Even so, she’s come a long way this year, and her graduation from elementary school is more than a formality. My baby is growing up. She’ll keep making strides toward independence during middle school, and we’ll gradually have to learn to let go.
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big-kid milestones, cell phones, crossing the street, ear piercing, graduation, homework, nurturing independence | Categories:
Big Kids, Child Development, Education, Parenting, Safety, The Parents Perspective
School may be (almost!) out here in New York, but just because there are no teachers or homework doesn’t mean my daughter’s education will end this Friday. And I don’t mean that Rosa will be doing drills or working with tutors, although I know some kids do. Instead she’ll be learning a few lessons unique to our family’s experience of summer.
1. How to Be Bored
Okay, boredom is not a seasonal experience. But with no homework to do, some camp-free days, and long car rides on the horizon, Rosa will have plenty of time to suffer the indignities of boredom. Do you remember being a kid and just having to look out the window on car trips? I sure do. It’s a sensation my daughter rarely experiences. She’s either watching a TV show on a smartphone or reading a book, which doesn’t help with her carsickness incidentally. I anticipate many, many requests for screentime, both in the car and lazing about at home. We’ll give in to some of them. But, both my husband and I think boredom is actually a good thing for children (and grown-ups for that matter). It encourages kids to get creative or even just to daydream. Kids need to learn how to make their own fun; going into adulthood expecting to be constantly entertained is a recipe for a needy and unhappy grown-up. And usually Rosa’s boredom is short-lived. I often marvel at the projects she comes up with when she has proclaimed her everlasting boredom just 10 minutes before.
2. How to Read for Fun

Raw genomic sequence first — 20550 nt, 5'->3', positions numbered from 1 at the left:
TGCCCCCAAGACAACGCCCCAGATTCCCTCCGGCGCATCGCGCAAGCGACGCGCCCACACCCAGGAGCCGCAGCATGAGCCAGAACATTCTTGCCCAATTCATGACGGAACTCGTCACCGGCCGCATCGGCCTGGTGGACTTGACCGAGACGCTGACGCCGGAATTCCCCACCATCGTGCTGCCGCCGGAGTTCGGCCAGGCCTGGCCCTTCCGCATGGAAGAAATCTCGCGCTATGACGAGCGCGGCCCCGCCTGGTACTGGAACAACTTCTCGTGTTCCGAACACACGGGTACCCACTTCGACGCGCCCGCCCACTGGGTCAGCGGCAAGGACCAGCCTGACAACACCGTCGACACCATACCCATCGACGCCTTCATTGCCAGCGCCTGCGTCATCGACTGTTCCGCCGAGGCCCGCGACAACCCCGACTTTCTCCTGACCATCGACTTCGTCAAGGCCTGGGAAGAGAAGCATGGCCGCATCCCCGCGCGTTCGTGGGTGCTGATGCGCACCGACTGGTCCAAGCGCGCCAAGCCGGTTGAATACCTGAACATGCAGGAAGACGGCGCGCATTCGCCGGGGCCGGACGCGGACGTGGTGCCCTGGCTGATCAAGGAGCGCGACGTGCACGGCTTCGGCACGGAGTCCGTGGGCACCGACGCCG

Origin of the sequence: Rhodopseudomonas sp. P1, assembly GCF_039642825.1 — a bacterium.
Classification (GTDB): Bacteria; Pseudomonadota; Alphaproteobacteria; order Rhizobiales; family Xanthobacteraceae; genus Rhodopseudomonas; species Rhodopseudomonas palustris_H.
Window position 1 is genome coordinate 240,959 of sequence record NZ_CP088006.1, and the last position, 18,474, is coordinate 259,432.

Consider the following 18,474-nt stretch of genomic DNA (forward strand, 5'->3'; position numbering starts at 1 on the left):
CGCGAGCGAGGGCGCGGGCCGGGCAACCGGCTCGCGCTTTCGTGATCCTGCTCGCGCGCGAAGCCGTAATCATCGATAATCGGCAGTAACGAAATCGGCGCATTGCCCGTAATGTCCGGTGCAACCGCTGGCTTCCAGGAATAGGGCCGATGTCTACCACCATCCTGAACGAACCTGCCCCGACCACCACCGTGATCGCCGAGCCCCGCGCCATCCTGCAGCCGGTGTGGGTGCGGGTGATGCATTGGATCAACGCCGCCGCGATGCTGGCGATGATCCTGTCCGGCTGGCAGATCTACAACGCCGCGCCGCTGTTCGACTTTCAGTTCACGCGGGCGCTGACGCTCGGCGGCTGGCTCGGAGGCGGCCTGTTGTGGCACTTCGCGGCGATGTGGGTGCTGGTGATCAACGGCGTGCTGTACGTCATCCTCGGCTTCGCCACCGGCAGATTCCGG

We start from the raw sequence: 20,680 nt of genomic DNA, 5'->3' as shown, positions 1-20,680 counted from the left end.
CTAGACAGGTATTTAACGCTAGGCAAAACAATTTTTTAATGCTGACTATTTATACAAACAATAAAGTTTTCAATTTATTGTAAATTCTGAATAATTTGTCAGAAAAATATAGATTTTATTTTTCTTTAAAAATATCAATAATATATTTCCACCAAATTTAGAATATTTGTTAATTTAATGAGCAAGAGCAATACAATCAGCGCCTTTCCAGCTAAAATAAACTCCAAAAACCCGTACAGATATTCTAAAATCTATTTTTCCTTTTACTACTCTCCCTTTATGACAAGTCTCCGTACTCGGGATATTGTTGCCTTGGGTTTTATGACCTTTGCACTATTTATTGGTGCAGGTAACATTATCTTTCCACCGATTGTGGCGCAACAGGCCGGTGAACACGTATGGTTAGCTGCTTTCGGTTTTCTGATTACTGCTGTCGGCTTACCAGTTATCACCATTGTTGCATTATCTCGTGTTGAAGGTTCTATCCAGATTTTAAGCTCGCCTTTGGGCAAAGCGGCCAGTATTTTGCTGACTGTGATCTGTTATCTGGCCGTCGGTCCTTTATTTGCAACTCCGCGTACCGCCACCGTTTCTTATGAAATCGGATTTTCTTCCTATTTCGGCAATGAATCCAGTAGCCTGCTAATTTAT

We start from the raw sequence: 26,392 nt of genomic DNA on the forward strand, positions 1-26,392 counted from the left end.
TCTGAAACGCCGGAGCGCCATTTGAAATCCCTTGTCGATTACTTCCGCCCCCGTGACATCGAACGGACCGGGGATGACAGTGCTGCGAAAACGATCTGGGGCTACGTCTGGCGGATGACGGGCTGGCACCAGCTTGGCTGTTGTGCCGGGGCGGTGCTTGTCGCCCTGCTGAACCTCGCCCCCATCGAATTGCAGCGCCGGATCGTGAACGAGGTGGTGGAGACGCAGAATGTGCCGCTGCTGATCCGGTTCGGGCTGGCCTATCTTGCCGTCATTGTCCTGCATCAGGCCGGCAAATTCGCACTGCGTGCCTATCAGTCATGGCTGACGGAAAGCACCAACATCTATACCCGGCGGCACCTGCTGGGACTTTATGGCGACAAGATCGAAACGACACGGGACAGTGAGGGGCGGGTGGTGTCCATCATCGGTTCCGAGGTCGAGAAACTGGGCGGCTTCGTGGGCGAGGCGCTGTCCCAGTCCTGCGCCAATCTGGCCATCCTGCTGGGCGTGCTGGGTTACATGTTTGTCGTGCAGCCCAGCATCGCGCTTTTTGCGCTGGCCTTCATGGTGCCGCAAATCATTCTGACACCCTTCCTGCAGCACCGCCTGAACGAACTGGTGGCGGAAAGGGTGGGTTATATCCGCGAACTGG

Instead of reading a non-fiction text for homework or a novel for a book report like she does during the school year, in the summer Rosa can choose the books she wants to read. It might be a graphic novel, mystery, sci-fi adventure, or whatever catches her eye at the library. We are lucky that Rosa likes to read for pleasure, and summer will offer many, many more opportunities to do it.
3. How to Make Friends on the Fly
Rosa attends day camp most weeks in the summer. She bounces around to various STEM and arts camps, and even one based on the Percy Jackson books. (Was there such a variety of summer camps when we were kids? I sure didn’t attend them.) All of this variety ensures that her summer is fun, but it also forces her to make new friends on an almost weekly basis. I think of it as social boot camp. Making friends, or at least being friendly, with strangers is a reality of school, work, and plain-old daily life for kids and grown-ups alike. Being comfortable with it is a skill that’s valuable to hone.
4. How to Feel at Home in the Outdoors
Even though we live in the city, we’re lucky to have a small backyard and live near a large park. That’s a long way from saying that Rosa is comfortable in the outdoors, though (starting with her spider phobia, for one thing). This summer we’re going to get out into nature as often as possible, whether it’s a day at the beach or just a picnic lunch on the grass. But, I also want Rosa to experience the jaw-dropping majesty of nature. For that, we’re taking a road trip through the Colorado Rockies down to the Grand Canyon. We’re also going to try to check out the new Wild Walk in the Adirondacks. There is nothing like feeling small before the world’s great natural wonders to grant perspective, no matter what your age.
5. How to Convince Mom to Buy Ice Cream
Actually, Rosa already has this one down pat. Lesson learned.
What lessons will your kids learn this summer?
Jenna Helwig is the food editor at Parents and the author of the cookbooks Real Baby Food and Smoothie-licious. She really loves ice cream, ice pops, iced coffee, and any day that isn’t winter. Follow her on Twitter.
Image: Young girls reading via Shutterstock